FBI Waking Up To The Fact That Companies With Itchy Trigger Fingers Want To Hack Back Hacking Attacks
from the dangerous-ideas dept
It’s no secret that some in the computer security world like the idea of being able to “hack back” against online attacks. The simplest form of this idea is that if you’re a company under a denial-of-service attack, should you be able to “hack” a computer that is coordinating those attacks to stop them? More than two years ago, an LA Times article noted that some cybersecurity startups were marketing such services. Related to this, when the terrible CISPA legislation was being debated, one concern was that it would legalize such “hack backs” because, among other things, CISPA would grant immunity to companies “for decisions made based on cyber threat information.” Some interpreted that to mean that companies would have immunity if they decided to hack back against an attacker.
A new article from Bloomberg suggests that companies are still quite eager to get involved in hacking back, and the FBI (which supported CISPA) is investigating some such cases where it may have happened. However, companies like JP Morgan still love the idea:
In February 2013, U.S officials met with bank executives in New York. There, a JPMorgan official proposed that the banks hit back from offshore locations, disabling the servers from which the attacks were being launched, according to a person familiar with the conversation, who asked not to be identified because the discussions were confidential.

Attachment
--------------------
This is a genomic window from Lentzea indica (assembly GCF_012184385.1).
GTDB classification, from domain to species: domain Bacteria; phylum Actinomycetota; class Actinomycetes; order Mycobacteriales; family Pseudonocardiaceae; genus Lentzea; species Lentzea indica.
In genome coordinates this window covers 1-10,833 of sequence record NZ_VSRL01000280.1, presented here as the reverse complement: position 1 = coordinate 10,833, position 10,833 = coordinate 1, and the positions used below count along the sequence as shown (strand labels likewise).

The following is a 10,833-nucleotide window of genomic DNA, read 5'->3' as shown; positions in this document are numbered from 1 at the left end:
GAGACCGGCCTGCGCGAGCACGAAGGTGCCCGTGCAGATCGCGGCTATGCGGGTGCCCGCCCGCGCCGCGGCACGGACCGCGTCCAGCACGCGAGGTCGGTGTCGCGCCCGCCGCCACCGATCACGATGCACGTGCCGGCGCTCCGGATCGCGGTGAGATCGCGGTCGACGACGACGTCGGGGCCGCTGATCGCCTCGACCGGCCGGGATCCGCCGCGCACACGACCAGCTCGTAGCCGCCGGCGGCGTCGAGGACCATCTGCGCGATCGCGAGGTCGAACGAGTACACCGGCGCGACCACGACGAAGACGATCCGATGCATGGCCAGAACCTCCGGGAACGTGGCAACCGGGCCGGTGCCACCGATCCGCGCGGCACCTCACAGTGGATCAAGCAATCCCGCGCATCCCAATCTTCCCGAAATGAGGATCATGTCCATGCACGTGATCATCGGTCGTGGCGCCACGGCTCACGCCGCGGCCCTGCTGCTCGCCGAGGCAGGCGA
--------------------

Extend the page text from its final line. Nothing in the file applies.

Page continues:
The article notes, of course, that such attacks likely violate the CFAA (Computer Fraud and Abuse Act) (which is why some want immunity for hack backs). But, it’s a bad idea not just because it likely breaks the law, but because it’s stupid and dangerous. First, accurately determining who is behind a hack is quite difficult — as we’re seeing lately with all the recent skepticism about the FBI’s claim that North Korea was responsible for the Sony Hack. Launching a counterattack against the wrong party can have serious consequences — even more so when those counterattacks might target actual nation states, rather than just a group of script kiddies.
On top of that, the article notes, the hack back attempt could make the situation even worse:
Efforts to retaliate can make things worse, [Kevin Mandia] said, because attackers who aren?t purged from the network could escalate the assault or ramp up attacks on other companies targeted by the same group.
And, of course, the very real possibility that the wrong party is targeted in the hack back can create all sorts of collateral damage. Remember when Microsoft took down many thousands of sites by mistargeting a court order? Imagine that without any court even being involved.
Finally, think through the obvious consequences of this. If you’re a malicious hacker, it suddenly becomes a great opportunity. Pick two separate targets you want to harm — then attack one and make it appear like the attack is coming from the other. Then sit back and watch the two of them duke it out while you laugh away.
Hacking back is a vigilante Hollywood movie-style idea that pays no attention to the realities of the technology or the consequences of the actions. Hopefully companies are smart enough not to follow through — and lawmakers prevent it from being protected by law.